Church v Public Utilities Corporation (CS 80/2016) [2018] SCSC 871 (01 October 2018);

Legislation considered: 

 

IN THE SUPREME COURT OF SEYCHELLES

Civil Side: CS 80/2016

 

       [2018] SCSC 871

 

LISE CHURCH
Plaintiff

versus

PUBLIC UTILITIES CORPORATION
Defedant

 

 

Heard:                         25th July 2018

Counsel:                      Mr. Camille for plaintiff

                                    Mr. Rajasundaram for defendant

Delivered:                   1st October  2018

 

JUDGMENT

 Nunkoo J

 

[1]       The Plaintiff is the owner of a plot of land, parcel V9064, on which stands her house. There is on that parcel of land a bare high voltage electricity line, which crosses her property to an extent of 50 metres. The Plaintiff has alleged that the electrical line poses a serious risk of harm to her as well to her employees and agents and therefore the maintenance of the lines amounts to a faute. The particulars of the faute are:

(i)Failed to relocate the electrical lines when knowing the same to be dangerous to public health and safety of Plaintiff, the Plaintiff”s family, agents and\or employees

(ii) failed to take heed to Plaintiff”s warning about the danger of the electrical at all

(iii) Failed to appropriately assess or evaluate the danger of the electricity lines crossing over  the plaintiff”s property or at all

(iv) failed to take heed to Plaintiff”s health and safety at all

[2]       Plaintiff is averring that as a result of the matters stated above she has been made to suffer loss, damage and prejudice and has particularised the loss and damages as follows:

Inconvenience, anxiety and distress:                         Rs 50,000.00

Loss of full enjoyment and use of her property        Rs 100,000.00

Moral Damages                                                          Rs 200,000.00

She is also praying from this Court for an order directing the Defendant to relocate the lines.

[3]       The Plaintiff is alleging that at some time in the past the CEO of the PUC, who was a French national did effect a survey of the premises and having concluded that there were serious risks had agreed to relocate the lines.

[4]       The Defendant is denying the above agreement.

[5]       Plaintiff is alleging that one of her gardeners was electrocuted in 2013 and that despite several notices to the defendant to relocate the lines nothing has been done by the latter. It must be noted that the gardener was electrocuted whilst he had been trimming branches that were close to the electrical lines; also it is not explained exactly how he got electrocuted.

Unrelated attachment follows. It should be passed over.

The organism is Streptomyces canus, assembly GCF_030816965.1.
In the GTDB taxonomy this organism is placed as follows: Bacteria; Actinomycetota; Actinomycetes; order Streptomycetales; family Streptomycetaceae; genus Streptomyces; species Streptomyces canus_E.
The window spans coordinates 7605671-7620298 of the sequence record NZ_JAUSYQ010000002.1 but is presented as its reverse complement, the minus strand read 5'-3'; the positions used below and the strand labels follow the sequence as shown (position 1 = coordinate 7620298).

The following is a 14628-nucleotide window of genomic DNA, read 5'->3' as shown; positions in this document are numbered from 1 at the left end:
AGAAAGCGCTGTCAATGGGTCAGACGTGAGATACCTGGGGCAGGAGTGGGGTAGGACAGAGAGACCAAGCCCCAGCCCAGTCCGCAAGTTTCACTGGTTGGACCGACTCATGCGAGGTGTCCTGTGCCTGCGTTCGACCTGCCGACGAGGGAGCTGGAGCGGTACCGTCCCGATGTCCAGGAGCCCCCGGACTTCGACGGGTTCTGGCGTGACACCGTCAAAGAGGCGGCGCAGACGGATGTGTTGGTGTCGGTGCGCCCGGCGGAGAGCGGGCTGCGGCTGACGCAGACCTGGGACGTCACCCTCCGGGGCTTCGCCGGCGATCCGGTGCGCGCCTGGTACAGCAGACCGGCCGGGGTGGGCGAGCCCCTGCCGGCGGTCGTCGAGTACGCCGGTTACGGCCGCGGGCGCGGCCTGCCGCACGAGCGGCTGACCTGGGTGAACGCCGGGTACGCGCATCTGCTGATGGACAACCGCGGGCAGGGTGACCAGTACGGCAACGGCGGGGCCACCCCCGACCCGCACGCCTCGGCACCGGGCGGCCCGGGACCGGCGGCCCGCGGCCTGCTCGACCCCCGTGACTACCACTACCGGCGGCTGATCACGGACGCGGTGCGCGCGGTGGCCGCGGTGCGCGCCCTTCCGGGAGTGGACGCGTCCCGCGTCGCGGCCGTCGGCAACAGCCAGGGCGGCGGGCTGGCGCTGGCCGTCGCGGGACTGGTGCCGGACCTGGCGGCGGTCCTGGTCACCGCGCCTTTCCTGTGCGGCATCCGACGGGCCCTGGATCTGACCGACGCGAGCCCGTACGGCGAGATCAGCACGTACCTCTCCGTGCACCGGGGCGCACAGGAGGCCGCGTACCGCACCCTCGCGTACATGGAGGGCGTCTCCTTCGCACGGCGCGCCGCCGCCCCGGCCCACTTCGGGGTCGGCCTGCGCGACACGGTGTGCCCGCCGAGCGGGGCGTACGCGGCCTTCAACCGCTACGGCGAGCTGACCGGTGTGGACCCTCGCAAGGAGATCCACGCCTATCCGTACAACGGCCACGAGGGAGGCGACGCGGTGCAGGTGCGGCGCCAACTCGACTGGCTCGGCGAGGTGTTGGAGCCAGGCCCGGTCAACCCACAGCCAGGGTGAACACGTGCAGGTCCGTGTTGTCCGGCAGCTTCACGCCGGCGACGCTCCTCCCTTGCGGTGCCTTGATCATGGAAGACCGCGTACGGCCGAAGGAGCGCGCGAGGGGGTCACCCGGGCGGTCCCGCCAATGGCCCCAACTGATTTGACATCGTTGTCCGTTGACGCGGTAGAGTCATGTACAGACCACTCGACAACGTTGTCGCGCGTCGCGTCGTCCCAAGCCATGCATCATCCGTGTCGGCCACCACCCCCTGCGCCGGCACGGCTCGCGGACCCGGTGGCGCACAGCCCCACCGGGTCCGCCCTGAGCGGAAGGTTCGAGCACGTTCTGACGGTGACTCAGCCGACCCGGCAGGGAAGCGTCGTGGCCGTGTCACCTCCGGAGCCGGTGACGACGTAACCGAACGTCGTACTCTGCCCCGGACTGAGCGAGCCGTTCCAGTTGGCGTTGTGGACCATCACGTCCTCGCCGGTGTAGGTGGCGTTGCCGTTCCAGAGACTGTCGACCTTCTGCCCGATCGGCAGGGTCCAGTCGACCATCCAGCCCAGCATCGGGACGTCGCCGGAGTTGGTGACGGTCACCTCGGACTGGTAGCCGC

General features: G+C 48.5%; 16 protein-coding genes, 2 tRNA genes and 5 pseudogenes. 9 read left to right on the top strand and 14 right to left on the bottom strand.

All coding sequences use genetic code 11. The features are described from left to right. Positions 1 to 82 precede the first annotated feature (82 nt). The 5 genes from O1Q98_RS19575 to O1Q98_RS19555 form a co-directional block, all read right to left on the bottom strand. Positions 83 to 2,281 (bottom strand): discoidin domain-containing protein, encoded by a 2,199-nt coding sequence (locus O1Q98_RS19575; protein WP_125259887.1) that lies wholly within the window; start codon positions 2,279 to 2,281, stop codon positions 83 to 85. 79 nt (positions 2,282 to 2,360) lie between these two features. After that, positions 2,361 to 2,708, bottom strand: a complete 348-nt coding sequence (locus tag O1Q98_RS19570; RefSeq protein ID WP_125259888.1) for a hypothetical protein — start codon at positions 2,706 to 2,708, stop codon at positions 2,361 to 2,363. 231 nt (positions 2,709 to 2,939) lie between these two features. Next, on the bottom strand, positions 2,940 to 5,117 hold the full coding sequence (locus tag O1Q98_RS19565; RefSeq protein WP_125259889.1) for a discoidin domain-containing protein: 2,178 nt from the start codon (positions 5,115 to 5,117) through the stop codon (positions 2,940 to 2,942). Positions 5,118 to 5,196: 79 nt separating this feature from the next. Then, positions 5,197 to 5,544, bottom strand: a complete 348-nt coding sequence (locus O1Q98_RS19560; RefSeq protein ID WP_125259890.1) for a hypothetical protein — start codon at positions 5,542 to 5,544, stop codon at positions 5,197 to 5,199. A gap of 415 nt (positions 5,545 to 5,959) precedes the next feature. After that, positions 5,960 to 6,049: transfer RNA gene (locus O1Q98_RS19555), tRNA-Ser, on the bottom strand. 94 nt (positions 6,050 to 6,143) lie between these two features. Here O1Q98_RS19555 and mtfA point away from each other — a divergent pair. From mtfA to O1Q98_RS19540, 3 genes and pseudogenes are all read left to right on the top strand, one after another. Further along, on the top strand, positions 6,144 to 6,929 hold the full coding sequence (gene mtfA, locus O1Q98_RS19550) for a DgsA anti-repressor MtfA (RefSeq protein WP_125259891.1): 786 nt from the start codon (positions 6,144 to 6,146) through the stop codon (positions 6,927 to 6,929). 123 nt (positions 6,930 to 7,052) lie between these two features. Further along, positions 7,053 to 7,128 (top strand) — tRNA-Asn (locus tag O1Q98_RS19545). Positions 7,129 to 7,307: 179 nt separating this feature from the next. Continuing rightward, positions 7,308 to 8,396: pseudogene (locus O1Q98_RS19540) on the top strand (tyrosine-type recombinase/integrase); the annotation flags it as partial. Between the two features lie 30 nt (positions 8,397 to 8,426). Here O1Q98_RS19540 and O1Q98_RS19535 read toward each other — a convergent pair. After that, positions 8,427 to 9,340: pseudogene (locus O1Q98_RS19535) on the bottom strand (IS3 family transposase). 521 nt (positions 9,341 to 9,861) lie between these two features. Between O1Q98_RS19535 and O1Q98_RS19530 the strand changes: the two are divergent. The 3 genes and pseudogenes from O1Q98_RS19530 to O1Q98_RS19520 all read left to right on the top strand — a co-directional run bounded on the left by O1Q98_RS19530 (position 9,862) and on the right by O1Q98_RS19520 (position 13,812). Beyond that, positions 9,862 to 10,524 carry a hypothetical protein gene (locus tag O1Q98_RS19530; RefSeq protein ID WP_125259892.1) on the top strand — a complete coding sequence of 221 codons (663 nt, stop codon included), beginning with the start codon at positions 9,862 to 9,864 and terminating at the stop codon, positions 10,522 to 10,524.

[6]       At the very outset at the hearing of this case Counsel for Plaintiff made known that his client was not going to pursue her claim for damages. The Court therefore has to decide whether the electrical lines need to be removed and whether the Court should make such an order.

[7]       On the first aspect the Plaintiff testified that the electrical lines constitute a risk to the health and safety of everyone there and she has pleaded that this constitutes a faute, which has been sufficiently particularised.

[8]       She also testified that a previous CEO of the PUC, one Mr Laboudonniere, had given her the undertaking to remove the lines and therefore the PUC should remove them. Unfortunately there was no documentary evidence to support this. For the Plaintiff those electrical lines are a danger.

The PUC called one of their staff, Mr Hussein an Engineer qualified from the Manchester University, presently the Manager of Electricity distribution at the PUC,, who testified that PUC maintains a Vegetation Department, consisting of a Manager and three loppers whose job is  to cut off branches and ensure that there is no power outage. He further testified that the poles found on the land of the Plaintiff are either 10 metres high  metres from the ground and hence the wires do not pose any problem to human life or safety. He also testified that the Plaintiff does not cooperate in the maintenance of the vegetation by the PUC staff in that she does not allow them access; on occasions the PUC has had to resort to the Police. He maintained that if this exercise is done regularly there should be no problem to anybody and that normally the Plaintiff is notified in advance about the timing and the trees that would be cut.

The Court was also referred to a civil case entered by the Defendant, case No CS/18/15 wherein the Defendant had to go to court in order to obtain access to the property of the Plaintiff to cut the trees. It is the submission of Counsel for the Defendant that no relocation of the lines is necessary if the PUC is allowed to cut the trees and branches promptly. I have also been referred to the following provision of the Public Utilities Corporation Act:

 that is Section 3 (1),

3.(1) Any employee of the Corporation, with such assistance as is necessary, may, at any reasonable time, enter upon any land or premises for the purpose of exercising the functions of the Corporation and may occupy such land to carry out thereon any prescribed operation.

(2) In this regulation “prescribed operation” means-

(a) in relation to the supply of electricity-

(i) erecting posts and other apparatus necessary for the purpose of installing a system of distribution of electrical energy and taking such other action as may be necessary to render the system so installed safe and efficient.

(ii)  laying, placing or carrying electrical lines for the distribution of electrical energy and carrying out repairs and doing all things necessary for the maintenance of the electrical lines, posts and other apparatus;

Basing myself on the whole of the evidence and more specifically on the above provision of the Act I am of the view that Plaintiff has failed to prove her case.

The plaint is therefore dismissed with costs.

 

Signed, dated and delivered at Ile du Port on 1st October 2018.

S. Nunkoo
Judge of the Supreme Court